When a ballplayer’s career in the majors is brief – just a game or two – he is said to have had just “a cup of coffee” in the big leagues.
So, if your time in the town where you were born was brief, does it become your “cup of coffee” hometown?
Clay Bryant had more than a “cup of coffee” with the Chicago Cubs.
The right-handed fastball pitcher spent about six seasons with the Cubs – from 1935 through 1940 – including their pennant-winning and World Series-losing 1938 season.
It’s his birthplace that’s the cup of coffee in this story.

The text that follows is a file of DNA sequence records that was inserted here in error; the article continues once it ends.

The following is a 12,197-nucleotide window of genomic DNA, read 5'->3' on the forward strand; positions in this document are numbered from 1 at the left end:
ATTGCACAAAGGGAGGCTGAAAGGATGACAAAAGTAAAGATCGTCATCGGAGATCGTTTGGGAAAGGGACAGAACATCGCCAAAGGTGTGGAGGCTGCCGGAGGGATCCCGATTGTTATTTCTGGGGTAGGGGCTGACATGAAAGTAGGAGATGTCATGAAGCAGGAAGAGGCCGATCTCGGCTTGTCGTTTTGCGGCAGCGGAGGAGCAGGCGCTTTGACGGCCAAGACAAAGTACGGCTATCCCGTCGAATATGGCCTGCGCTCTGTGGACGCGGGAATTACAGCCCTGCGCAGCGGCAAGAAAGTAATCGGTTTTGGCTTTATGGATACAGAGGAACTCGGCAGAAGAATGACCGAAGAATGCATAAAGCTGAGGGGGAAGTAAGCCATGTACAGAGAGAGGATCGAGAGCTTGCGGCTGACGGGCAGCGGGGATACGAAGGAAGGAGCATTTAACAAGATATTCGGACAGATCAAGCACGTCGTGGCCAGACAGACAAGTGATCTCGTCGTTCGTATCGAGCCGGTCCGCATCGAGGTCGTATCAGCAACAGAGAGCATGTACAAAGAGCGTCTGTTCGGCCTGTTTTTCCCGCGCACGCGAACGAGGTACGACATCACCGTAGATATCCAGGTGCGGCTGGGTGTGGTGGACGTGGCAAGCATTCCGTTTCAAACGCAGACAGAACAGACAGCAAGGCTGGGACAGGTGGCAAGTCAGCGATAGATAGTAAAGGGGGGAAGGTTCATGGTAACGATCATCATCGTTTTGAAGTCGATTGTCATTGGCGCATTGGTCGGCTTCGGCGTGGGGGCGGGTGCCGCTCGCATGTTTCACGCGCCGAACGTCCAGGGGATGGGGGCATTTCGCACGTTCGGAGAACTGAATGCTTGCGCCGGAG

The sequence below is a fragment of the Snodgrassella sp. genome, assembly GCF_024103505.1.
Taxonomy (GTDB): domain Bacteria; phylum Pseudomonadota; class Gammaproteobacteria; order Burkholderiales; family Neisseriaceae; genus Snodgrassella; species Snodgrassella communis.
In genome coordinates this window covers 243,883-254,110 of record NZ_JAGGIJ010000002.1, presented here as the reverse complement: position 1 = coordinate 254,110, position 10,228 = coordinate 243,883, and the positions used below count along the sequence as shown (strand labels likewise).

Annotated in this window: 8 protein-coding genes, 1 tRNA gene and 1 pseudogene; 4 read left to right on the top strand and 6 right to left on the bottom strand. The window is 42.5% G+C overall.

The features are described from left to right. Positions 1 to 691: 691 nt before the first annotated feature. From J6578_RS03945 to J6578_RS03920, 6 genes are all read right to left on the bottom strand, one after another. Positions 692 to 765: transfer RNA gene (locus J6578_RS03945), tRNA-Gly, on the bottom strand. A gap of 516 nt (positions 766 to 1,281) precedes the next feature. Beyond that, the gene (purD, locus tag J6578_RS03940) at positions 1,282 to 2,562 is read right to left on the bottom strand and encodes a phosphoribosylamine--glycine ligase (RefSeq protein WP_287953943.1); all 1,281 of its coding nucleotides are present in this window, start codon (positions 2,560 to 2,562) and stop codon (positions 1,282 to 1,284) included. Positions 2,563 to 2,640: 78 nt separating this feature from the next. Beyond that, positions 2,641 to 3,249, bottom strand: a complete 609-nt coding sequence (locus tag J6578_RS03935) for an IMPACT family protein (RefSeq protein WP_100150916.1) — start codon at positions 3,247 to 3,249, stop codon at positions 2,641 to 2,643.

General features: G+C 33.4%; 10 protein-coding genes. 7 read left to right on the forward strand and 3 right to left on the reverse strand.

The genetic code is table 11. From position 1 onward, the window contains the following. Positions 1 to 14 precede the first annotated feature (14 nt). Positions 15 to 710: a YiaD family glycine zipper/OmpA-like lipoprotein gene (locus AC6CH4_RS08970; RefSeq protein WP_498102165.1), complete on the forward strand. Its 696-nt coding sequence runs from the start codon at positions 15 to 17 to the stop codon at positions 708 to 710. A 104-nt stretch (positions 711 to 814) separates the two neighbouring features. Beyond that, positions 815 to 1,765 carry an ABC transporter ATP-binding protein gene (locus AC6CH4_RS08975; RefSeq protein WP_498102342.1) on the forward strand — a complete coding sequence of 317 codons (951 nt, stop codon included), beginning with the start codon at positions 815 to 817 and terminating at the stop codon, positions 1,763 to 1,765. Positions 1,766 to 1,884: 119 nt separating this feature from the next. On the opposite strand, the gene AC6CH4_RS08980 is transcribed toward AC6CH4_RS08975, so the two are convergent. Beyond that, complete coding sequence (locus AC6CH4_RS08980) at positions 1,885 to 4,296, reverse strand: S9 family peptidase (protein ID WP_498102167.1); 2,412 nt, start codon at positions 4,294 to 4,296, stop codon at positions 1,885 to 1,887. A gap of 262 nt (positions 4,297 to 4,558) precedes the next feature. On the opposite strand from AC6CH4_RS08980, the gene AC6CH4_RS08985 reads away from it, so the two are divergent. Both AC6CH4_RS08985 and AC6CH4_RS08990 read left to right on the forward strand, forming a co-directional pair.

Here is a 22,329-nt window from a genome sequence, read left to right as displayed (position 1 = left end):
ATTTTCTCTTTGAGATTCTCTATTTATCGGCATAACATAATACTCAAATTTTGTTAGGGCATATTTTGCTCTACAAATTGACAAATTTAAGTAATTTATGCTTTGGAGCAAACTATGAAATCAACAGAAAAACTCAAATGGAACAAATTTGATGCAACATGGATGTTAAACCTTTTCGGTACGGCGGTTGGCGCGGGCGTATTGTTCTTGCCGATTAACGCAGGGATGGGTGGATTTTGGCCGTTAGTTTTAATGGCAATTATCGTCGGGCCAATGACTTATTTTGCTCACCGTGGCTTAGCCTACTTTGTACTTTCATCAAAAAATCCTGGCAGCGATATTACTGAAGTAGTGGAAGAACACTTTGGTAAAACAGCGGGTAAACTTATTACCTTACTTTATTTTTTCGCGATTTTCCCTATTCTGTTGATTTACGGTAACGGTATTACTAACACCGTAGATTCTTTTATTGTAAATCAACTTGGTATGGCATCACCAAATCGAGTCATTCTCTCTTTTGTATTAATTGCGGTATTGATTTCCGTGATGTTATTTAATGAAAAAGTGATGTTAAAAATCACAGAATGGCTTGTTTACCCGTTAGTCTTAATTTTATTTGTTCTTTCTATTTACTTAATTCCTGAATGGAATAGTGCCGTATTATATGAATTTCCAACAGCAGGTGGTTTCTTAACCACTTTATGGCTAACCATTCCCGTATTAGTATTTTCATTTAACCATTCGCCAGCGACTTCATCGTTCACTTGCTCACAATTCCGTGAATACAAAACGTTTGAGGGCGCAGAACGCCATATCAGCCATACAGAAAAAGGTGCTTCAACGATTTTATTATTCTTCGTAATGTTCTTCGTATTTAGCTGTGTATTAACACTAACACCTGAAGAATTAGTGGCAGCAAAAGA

Bryant was born in 1911 in Madison Heights, Virginia.
He wasn’t there long. Maybe a year – or a couple of years at most – before the family moved to Birmingham, Alabama, where his father found work as a pipe fitter. And, that’s where they stayed.
But, being born in Virginia, cup of coffee or not, gets you on my Virginia-Born Project list, even if everyone in baseball forever knows you as “the big, curly-headed kid from Alabama.”
Bryant dropped out of high school when he was 16, and left Birmingham to work his way through the minors. He was called up and played a few games for the Cubs in 1935, and settled there in 1936, where he played until his arm finally gave out in 1940.
Cubs fans who know their history remember Bryant for just one season – 1938.